The World According to Sam Jackson

The World According to Sam Jackson

Sam Jackson is a bad mother-- and he will never shut his mouth. The multibillion-dollar man takes aim at President Obama and Hollywood, and dares you to say something.

by Kevin Powell, February 09, 2012

The World According to Sam Jackson

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Kansas-Missouri area where his dad was living.

“And there was my father, back home living with his mother. Told me about all these brothers and sisters I had in different places. Had a baby introduced to me [who] was younger than my daughter, and my girl was only, like, 3 months old. My father was still doing the same thing. That trip was the last time I saw my dad. He died a few years later. He was an alcoholic. Died of cirrhosis.”

So even when Sam hit his lowest life point with the crack addiction, he never allowed it to defeat him completely, as his father had been defeated. It probably has helped greatly that his self-admitted best friend is his wife, LaTanya Richardson, whom he met in Atlanta when he returned to college from that two-year suspension. He had changed his major from oceanography to theater and found himself taking drama courses at Spelman College, Morehouse’s sister school.  Married since 1980,  they’ve been together more than 40 years.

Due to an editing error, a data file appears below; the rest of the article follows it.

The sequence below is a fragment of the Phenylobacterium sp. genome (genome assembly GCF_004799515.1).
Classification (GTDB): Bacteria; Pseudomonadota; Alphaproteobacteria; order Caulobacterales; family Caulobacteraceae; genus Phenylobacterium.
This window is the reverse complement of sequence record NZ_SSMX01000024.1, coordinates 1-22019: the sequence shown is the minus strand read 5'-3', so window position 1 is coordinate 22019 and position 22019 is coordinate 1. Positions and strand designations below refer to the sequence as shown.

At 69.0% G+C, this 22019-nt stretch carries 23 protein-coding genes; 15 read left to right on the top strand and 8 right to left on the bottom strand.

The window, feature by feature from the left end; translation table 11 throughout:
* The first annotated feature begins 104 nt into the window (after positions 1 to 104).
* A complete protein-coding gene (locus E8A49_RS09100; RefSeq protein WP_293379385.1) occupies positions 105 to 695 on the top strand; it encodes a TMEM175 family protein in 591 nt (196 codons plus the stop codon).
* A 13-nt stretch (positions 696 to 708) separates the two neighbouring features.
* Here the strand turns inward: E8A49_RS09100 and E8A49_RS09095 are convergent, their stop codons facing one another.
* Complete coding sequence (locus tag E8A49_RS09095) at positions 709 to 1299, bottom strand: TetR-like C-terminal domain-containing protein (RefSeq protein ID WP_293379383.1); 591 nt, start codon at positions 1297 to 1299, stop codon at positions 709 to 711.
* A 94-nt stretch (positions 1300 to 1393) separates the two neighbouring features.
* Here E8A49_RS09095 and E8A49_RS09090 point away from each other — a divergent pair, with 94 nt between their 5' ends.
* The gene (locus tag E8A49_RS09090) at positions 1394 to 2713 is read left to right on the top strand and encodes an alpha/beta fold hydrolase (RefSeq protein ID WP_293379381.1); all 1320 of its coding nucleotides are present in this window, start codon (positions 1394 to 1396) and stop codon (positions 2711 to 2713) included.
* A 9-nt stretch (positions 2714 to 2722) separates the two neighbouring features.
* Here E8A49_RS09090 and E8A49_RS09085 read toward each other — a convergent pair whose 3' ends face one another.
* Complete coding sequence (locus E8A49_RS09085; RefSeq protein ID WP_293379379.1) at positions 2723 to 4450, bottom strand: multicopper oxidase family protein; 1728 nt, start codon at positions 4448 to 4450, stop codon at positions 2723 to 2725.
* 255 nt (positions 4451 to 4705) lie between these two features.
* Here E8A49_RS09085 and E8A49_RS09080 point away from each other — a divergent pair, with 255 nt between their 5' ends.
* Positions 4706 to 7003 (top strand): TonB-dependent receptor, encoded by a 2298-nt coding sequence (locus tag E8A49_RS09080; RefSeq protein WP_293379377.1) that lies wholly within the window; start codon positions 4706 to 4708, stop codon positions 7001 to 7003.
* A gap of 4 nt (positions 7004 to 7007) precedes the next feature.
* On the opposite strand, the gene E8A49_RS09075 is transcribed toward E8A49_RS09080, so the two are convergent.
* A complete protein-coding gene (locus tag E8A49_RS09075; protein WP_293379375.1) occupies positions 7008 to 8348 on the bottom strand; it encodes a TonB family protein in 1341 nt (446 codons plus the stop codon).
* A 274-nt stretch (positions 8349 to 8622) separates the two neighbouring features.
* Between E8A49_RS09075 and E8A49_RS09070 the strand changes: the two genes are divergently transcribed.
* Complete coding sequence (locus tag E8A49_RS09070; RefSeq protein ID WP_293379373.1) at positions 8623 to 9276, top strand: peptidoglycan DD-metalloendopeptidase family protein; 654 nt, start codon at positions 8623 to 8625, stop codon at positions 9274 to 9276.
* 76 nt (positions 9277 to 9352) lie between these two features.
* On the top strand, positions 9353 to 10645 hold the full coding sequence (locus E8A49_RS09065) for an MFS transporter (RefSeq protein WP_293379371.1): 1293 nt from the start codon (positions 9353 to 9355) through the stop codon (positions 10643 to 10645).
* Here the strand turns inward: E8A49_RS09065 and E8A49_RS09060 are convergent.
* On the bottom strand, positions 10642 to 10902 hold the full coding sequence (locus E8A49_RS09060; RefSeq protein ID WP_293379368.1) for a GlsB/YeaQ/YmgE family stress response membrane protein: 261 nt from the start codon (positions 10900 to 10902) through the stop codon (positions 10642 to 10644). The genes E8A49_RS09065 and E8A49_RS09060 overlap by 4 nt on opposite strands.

There is no telling what the next acts have in store for Jackson. He mentions his desire to win an Academy Award a few times. He is still very much an activist, but quietly now, in America, in Africa, building schools, wells and working for AIDS prevention, along with his wife. He will team with Tarantino once more for Django Unchained, a sort of a Western about which Jackson says, “I’m actually playing a loyal house nigga [who will,] hopefully, become the most despised Negro in the history of cinema, ’cuz it’s a despicable role.”

He is a producer, too, often looking to help an actor or director who deserves a break. And he makes sure his mom, who now has Alzheimer’s, is properly cared for at a facility in the South. When I ask Jackson what the superstar would say to that little boy who was a bookworm, his face brokers that wide grin once more.

“I would tell that kid who’s sitting on the porch reading a book while other little niggas are running down the street, giving [him] shit because [he] did not want to play, that he’s doing the right thing. Continue to believe in who you are.”

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